Multimedia Journalism Encourages Student Voices
As soon as you enter, you realize this isn’t a typical classroom. It’s a Newsroom.
There are no traditional rows of seats. Instead desks are arranged in horseshoe where students can easily talk about campus events. Old meets new with Apple computers and vintage typewriters lining the walls. Before class, students lounge on a futon drinking freshly brewed coffee.
Just like the vibe of the room, Intro. to Multimedia Journalism (IMJ) is a class that is different than other fine arts electives. In the class, students learn how to communicate information to a mass audience through writing, photography and design.
Senior Kyle Pearce said “If [students] want to do journalism in the future, they should start now.”
He joined the class because he has an interest in music journalism and hopes to be on a radio show when he is older.
Because of the class, Pearce described he has become more aware of the news. “I would recommend anyone to join this class to get out of their comfort zone.”
“The skills developed in IMJ allow students to become more involved in the school culture,” said Meghann Callaghan, IMJ teacher and The Aztlán adviser, “At the heart of it, student journalists are curious people who like to be in-the-know on campus life.”
Senior Rylee Allen enrolled because she wanted to join a class that focused on writing.
Allen described the class as “real world writing” learning skills you wouldn’t in another class.
“A typical day consists of working on an article in class or taking notes. The workload is pretty light and you work in class,” said Allen.
Allen discussed how a student who joins can strengthen their writing skills and people skills by interviewing.
Callaghan said “I think when students first heard ‘journalism,’ they only think of writing, but it goes beyond just writing about something. Creating an article involves thinking about what stories Aztecs would find interesting and what is the best way to communicate them. It really is the art of storytelling.”
Junior Anna Koclanakis said “someone who enjoys writing and is open minded,” should join IMJ. She said that the class is good for language arts and it helps her keep up with current events.
The class has made Koclanakis more aware with the world and on campus. She described that everyday in class is different and interesting.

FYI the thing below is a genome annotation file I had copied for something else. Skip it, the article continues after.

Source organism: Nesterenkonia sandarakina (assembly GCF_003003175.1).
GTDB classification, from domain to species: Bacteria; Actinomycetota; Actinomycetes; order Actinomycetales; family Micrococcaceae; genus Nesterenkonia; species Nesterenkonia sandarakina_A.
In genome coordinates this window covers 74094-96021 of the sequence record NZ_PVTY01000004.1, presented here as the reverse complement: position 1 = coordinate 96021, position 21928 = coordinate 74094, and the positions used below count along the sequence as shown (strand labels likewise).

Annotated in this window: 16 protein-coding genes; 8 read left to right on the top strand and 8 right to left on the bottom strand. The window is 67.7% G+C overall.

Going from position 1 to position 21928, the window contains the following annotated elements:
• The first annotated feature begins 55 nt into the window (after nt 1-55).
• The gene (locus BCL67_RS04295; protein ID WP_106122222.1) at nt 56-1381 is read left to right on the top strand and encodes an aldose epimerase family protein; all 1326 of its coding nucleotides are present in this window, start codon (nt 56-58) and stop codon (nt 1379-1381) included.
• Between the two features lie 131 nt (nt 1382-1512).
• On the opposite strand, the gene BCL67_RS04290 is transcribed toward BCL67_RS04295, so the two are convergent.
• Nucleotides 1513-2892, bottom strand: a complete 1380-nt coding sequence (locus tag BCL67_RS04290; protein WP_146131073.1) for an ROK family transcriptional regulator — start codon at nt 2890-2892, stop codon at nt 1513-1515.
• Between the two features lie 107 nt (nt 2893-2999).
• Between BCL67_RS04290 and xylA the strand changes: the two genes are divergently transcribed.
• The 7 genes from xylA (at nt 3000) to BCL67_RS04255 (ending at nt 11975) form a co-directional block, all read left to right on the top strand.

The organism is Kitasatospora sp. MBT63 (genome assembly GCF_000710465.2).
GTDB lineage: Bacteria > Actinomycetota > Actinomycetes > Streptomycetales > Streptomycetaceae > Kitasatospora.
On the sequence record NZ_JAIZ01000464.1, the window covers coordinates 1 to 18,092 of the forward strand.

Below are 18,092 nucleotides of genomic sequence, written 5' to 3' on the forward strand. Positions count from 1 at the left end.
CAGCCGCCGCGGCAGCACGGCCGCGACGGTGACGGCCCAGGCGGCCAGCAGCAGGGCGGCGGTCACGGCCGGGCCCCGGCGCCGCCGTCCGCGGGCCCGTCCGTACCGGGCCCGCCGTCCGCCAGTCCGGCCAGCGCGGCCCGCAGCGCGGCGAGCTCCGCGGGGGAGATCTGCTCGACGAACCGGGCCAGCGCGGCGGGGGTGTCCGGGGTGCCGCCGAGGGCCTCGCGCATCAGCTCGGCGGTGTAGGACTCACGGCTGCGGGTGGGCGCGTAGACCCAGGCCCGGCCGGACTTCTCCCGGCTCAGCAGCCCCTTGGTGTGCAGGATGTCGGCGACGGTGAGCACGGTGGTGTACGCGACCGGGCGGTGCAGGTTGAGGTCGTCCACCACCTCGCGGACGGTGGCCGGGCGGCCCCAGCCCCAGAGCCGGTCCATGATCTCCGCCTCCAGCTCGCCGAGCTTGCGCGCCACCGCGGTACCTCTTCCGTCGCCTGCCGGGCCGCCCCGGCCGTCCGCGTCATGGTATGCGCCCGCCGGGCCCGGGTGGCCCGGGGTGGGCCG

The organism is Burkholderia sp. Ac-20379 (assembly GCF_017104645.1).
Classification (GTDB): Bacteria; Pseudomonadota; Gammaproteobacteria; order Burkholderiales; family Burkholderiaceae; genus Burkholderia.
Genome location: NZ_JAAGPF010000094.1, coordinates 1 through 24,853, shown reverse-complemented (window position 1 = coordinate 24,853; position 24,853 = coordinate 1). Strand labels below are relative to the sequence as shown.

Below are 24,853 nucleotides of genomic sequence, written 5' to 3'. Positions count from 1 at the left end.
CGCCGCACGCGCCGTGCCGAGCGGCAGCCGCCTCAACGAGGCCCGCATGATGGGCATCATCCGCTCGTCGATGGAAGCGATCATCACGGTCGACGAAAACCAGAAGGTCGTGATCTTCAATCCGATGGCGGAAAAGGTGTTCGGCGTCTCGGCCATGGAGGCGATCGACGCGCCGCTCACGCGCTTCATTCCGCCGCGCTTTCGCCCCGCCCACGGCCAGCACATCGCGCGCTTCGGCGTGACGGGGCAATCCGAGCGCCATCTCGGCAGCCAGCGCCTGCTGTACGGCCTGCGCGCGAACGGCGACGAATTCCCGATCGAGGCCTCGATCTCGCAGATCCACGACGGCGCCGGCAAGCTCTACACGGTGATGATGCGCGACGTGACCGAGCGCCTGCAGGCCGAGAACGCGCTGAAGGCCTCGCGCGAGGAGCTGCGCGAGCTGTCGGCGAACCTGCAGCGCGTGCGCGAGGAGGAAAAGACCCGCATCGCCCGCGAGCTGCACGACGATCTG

“The curriculum cannot be set in stone because it changes based on what it happening on campus and in the news,” said Callaghan. “It is not a class that will look the same every year because the world isn’t the same every year.”
Though current events help navigate the class, the foundation of journalism and basic sections of a newspaper are taught.
Callaghan said “We start the year with understanding media law, then move our way through each section of the newspaper. By the end of the year, we have covered news, features, arts & entertainment, opinions, sport writing, photography, cartoons and broadcasting. There is something for every student’s interest.”
“I saw it as an opportunity to develop a new talent, and maybe even a career opportunity,” said junior Karem Trindade.
Trindade enjoys the class because she learned how to communicate better with people. She also likes how the class is independent work.
“I will remember that knowing what is happening around you and being informed is really important,” said Trindade, “Also that communication is also key in life.”
“It has taught me that being an informed citizen is really important and it correlates to what you write,” said Trindade.
After being in the class for a semester and meeting qualifications, a student can join The Aztlán staff. A student will still be in IMJ to learn how to vary their writing style, but will also be in Advanced Multimedia Journalism as an independent study class in zero or seventh period.
Trindade’s transition from enrolling in newspaper was described as a way to feel more responsible. “What you do affects the work of others,” she explained. She has learned how to balance the pressure of getting interviews and writing on time.
Senior Colin Wu is also enrolled in IMJ and in the zero period newspaper class. Wu said that being in newspaper is “one of the few ways that one can be heard.”
“Students’ voices about the ongoings of their school are essential. Campus newspapers allow students to freely comment on their world,” Callaghan said, “When students are able to express themselves, we all benefit.”
“What is good about being a member of the paper is that you can really do something for the school, for the students and for the teachers,” said Wu.